The Kingdom of God

Third Sunday in Ordinary Time.

Dear sisters and brothers in Christ,

In the Gospel passage proclaimed this Sunday, Jesus announces the time of fulfilment and the coming of the Kingdom of God. St. John Paul II explains the meaning of these sayings in his encyclical Redemptoris Missio.

“Jesus of Nazareth brings God’s plan to fulfillment. After receiving the Holy Spirit at his Baptism, Jesus makes clear his messianic calling: he goes about Galilee “preaching the Gospel of God and saying: ‘The time is fulfilled, and the kingdom of God is at hand; repent and believe in the Gospel'”. The proclamation and establishment of God’s kingdom are the purpose of his mission: “I was sent for this purpose”. But that is not all. Jesus himself is the “Good News,” as he declares at the very beginning of his mission in the synagogue at Nazareth, when he applies to himself the words of Isaiah about the Anointed One sent by the Spirit of the Lord. Since the “Good News” is Christ, there is an identity between the message and the messenger, between saying, doing and being. His power, the secret of the effectiveness of his actions, lies in his total identification with the message he announces; he proclaims the “Good News” not just by what he says or does, but by what he is.

The ministry of Jesus is described in the context of his journeys within his homeland. Before Easter, the scope of his mission was focused on Israel. Nevertheless, Jesus offers a new element of extreme importance. The eschatological reality is not relegated to a remote “end of the world,” but is already close and at work in our midst. The kingdom of God is at hand; its coming is to be prayed for; faith can glimpse it already at work in signs such as miracles and exorcisms, in the choosing of the Twelve, and in the proclamation of the Good News to the poor. Jesus’ encounters with Gentiles make it clear that entry into the kingdom comes through faith and conversion, and not merely by reason of ethnic background.

The kingdom which Jesus inaugurates is the kingdom of God. Jesus himself reveals who this God is, the One whom he addresses by the intimate term “Abba,” Father. God, as revealed above all in the parables, is sensitive to the needs and sufferings of every human being: he is a Father filled with love and compassion, who grants forgiveness and freely bestows the favors asked of him…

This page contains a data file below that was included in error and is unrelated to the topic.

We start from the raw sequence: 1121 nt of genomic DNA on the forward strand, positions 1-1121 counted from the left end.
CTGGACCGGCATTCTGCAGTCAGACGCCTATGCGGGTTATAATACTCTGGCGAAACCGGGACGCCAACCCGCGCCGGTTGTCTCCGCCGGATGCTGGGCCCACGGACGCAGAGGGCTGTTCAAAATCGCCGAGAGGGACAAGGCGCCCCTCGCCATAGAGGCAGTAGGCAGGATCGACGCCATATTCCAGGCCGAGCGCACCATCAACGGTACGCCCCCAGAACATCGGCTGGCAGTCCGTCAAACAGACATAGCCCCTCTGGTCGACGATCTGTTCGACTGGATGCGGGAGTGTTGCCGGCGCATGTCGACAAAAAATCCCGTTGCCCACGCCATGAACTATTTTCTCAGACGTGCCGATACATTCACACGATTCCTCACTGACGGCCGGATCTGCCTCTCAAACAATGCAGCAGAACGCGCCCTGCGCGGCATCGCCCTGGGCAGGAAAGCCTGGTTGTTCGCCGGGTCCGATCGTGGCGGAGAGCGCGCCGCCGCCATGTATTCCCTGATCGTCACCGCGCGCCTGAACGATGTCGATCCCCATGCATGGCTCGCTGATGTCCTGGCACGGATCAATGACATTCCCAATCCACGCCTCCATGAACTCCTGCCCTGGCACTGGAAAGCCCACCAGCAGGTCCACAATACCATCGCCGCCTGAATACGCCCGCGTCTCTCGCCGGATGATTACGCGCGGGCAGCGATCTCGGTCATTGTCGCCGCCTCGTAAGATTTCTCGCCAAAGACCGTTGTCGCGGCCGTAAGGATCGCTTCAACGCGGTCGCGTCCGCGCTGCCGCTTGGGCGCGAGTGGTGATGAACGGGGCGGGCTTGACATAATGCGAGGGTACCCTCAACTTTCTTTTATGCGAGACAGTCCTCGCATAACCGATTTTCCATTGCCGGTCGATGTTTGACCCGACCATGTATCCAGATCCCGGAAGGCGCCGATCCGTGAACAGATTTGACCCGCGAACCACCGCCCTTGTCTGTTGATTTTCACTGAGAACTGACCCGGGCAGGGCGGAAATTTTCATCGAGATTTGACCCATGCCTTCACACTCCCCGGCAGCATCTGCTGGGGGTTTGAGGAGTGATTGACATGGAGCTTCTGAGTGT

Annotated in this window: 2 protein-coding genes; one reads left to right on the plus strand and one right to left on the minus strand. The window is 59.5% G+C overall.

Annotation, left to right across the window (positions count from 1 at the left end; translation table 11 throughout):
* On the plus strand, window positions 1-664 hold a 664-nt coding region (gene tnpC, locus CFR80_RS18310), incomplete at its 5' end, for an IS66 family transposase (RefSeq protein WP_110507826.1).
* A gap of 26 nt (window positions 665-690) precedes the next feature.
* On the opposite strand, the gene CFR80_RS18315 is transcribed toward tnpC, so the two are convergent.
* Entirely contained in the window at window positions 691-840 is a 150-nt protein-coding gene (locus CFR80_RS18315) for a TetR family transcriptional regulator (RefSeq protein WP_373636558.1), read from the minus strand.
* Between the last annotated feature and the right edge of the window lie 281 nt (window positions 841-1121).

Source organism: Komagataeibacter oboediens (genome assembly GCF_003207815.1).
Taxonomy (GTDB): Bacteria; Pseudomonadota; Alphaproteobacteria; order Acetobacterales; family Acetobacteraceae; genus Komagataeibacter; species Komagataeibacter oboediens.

Jesus gradually reveals the characteristics and demands of the kingdom through his words, his actions and his own person.

The kingdom of God is meant for all mankind, and all people are called to become members of it. To emphasize this fact, Jesus drew especially near to those on the margins of society, and showed them special favor in announcing the Good News. At the beginning of his ministry he proclaimed that he was “anointed…to preach good news to the poor”. To all who are victims of rejection and contempt Jesus declares: “Blessed are you poor”. What is more, he enables such individuals to experience liberation even now, by being close to them, going to eat in their homes, treating them as equals and friends, and making them feel loved by God, thus revealing his tender care for the needy and for sinners.

The liberation and salvation brought by the kingdom of God come to the human person both in his physical and spiritual dimensions. Two gestures are characteristic of Jesus’ mission: healing and forgiving. Jesus’ many healings clearly show his great compassion in the face of human distress, but they also signify that in the kingdom there will no longer be sickness or suffering, and that his mission, from the very beginning, is meant to free people from these evils. In Jesus’ eyes, healings are also a sign of spiritual salvation, namely liberation from sin. By performing acts of healing, he invites people to faith, conversion and the desire for forgiveness. Once there is faith, healing is an encouragement to go further: it leads to salvation. The acts of liberation from demonic possession-the supreme evil and symbol of sin and rebellion against God-are signs that indeed “the kingdom of God has come upon you”.

The kingdom aims at transforming human relationships; it grows gradually as people slowly learn to love, forgive and serve one another. Jesus sums up the whole Law, focusing it on the commandment of love. Before leaving his disciples, he gives them a “new commandment”: “Love one another; even as I have loved you”. Jesus’ love for the world finds its highest expression in the gift of his life for mankind, which manifests the love which the Father has for the world. The kingdom’s nature, therefore, is one of communion among all human beings-with one another and with God.

The kingdom is the concern of everyone: individuals, society, and the world. Working for the kingdom means acknowledging and promoting God’s activity, which is present in human history and transforms it. Building the kingdom means working for liberation from evil in all its forms. In a word, the kingdom of God is the manifestation and the realization of God’s plan of salvation in all its fullness.”

Fr. Roberto M. Cid